Are the Bible years the same as ours?
Bible and Numbers: Why God Made Methuselah So Old
Enoch was 65 years old when he fathered his first child. Not worth mentioning had it not been for his son, who surpassed him by far: at the age of 187 he became a father for the first time and fathered numerous sons and daughters in the following 782 years. Methuselah, the oldest person in the Bible, did not die until the legendary 969 years. And he wasn't the only prehistoric man who lived unimaginably long.
Adam was already 930 years old, his son Seth 912. All ten forefathers up to Noah reached a similar “biblical age”. Then came the deluge. God destroyed all but a small part of his own creation and started over. Shortly before, he had decided that humans should not live to be more than 120 years old, which roughly corresponds to the biological possibilities of his creature.
Hardly any information to be taken seriously
As a result, the age fell, but initially only insignificantly. From then on, people lived to be up to 600 years old. Jacob and his sons came to just under 200, and only in the time after Moses did the biblical man approach a realistic age: "Our life is seventy years, and when it comes up it is eighty ..." (Psalm 91). At least that's what the Old Testament says.
These old people and their seemingly infinite life have always been fascinating, although - apart from Bible-loyal Christians - there is agreement that these statements are hardly to be taken seriously. But how are they to be understood then?
The theologians and biblical scholars differ on this to this day. First of all, it is important to know that the story of the Israelites and their understanding of how the world came about, Genesis, was passed down orally for a long time. Theological interpretation and writing did not follow until centuries later.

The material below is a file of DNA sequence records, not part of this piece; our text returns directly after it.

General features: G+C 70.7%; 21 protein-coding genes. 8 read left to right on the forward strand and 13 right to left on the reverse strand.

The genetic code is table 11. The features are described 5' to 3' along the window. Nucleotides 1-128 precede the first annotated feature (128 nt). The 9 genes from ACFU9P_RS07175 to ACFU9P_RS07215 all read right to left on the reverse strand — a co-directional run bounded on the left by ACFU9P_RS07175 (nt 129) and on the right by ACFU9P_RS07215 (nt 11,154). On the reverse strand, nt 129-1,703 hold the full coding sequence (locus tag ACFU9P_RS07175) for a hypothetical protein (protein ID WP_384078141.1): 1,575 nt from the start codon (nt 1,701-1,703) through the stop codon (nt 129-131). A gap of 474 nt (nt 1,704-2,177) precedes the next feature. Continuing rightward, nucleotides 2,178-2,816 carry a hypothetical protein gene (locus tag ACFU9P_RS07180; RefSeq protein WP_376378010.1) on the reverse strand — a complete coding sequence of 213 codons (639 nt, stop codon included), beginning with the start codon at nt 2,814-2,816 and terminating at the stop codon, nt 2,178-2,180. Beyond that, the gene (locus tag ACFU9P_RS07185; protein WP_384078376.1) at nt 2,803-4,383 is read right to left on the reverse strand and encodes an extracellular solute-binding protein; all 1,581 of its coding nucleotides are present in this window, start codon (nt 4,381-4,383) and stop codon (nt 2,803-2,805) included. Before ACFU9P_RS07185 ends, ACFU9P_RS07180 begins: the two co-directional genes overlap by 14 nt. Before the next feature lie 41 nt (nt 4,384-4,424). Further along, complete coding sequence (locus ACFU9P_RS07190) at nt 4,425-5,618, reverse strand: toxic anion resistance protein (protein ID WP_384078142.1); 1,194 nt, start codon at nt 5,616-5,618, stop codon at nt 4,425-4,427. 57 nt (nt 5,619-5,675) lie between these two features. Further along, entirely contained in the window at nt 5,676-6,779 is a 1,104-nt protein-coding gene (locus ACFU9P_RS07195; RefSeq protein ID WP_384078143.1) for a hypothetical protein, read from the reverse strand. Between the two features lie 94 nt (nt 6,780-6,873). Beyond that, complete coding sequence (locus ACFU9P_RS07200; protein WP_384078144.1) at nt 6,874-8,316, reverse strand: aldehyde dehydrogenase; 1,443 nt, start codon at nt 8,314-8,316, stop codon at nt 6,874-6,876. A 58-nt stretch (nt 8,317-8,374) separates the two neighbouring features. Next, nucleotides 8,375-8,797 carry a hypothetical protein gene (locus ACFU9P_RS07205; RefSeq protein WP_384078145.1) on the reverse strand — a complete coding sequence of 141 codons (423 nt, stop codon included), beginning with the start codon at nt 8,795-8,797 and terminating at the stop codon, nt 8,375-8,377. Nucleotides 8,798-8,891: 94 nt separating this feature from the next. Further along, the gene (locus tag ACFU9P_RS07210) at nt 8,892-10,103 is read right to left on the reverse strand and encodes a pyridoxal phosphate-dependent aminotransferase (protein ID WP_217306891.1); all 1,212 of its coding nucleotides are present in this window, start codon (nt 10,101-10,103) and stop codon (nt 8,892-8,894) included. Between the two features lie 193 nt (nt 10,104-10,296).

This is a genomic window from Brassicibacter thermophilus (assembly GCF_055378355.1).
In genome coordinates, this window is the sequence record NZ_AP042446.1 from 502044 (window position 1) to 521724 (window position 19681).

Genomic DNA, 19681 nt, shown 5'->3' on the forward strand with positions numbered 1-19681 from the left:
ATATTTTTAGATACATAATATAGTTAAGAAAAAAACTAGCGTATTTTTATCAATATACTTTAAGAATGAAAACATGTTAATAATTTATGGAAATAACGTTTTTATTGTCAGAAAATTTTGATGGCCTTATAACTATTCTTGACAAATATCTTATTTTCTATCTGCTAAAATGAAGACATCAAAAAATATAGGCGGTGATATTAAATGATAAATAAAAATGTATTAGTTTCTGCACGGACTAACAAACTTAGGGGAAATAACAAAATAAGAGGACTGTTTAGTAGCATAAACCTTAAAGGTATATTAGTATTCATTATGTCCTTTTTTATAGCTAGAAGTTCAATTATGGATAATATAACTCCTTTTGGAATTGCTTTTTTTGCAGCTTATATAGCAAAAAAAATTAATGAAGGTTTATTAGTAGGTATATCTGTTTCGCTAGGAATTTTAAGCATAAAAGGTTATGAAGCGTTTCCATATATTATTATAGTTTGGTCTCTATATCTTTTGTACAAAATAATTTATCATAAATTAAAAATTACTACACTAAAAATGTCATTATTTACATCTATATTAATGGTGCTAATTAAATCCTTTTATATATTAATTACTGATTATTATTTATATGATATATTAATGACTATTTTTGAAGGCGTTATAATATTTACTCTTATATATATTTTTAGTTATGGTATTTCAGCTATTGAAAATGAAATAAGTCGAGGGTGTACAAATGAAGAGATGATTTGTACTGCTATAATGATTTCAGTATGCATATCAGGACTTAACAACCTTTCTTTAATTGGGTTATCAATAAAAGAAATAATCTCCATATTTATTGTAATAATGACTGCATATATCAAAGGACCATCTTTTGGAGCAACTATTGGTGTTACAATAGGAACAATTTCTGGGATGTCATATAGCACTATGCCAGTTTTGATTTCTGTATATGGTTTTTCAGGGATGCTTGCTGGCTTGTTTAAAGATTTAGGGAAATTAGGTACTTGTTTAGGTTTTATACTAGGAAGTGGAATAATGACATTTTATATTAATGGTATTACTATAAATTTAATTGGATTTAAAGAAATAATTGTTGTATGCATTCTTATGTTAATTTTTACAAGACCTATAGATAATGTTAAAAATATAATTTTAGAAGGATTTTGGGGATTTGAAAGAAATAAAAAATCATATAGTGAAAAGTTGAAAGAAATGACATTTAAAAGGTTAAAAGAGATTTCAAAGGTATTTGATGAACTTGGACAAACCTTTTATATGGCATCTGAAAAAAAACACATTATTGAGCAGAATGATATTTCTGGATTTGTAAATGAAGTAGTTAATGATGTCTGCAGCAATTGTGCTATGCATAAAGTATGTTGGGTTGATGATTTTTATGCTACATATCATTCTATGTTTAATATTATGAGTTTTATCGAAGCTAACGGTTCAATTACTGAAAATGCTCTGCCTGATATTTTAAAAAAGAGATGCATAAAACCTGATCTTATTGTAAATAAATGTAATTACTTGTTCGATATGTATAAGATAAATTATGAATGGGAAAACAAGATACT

Some experts therefore assume transmission errors, lunar and solar cycles have been confused with each other. Accordingly, it is 969 lunar years, which corresponds to 78.5 years of life. But applying this to Enoch, he would have fathered Methuselah at the tender age of five and a half. Others interpret the numbers as figures in steps of ten, so that Adam was 93 and not 930 years old and Methuselah was 96 instead of 969. But even with this interpretation, Enoch would still have fathered his firstborn at six and a half years.
What is striking, however, are the parallels to ancient oriental ideas about the Babylonian or Sumerian primordial kings who, according to tradition, ruled until the great flood. The first king Alorus is said to have been in power for 36,000 years, the tenth as much as 64,000 years. The writing of Genesis, in which the ages of the forefathers appear, is attributed to a group of scholars who revised the traditional scriptures in Babylonian exile and were strongly influenced by ancient oriental myths.
Long life as a reward for the righteous
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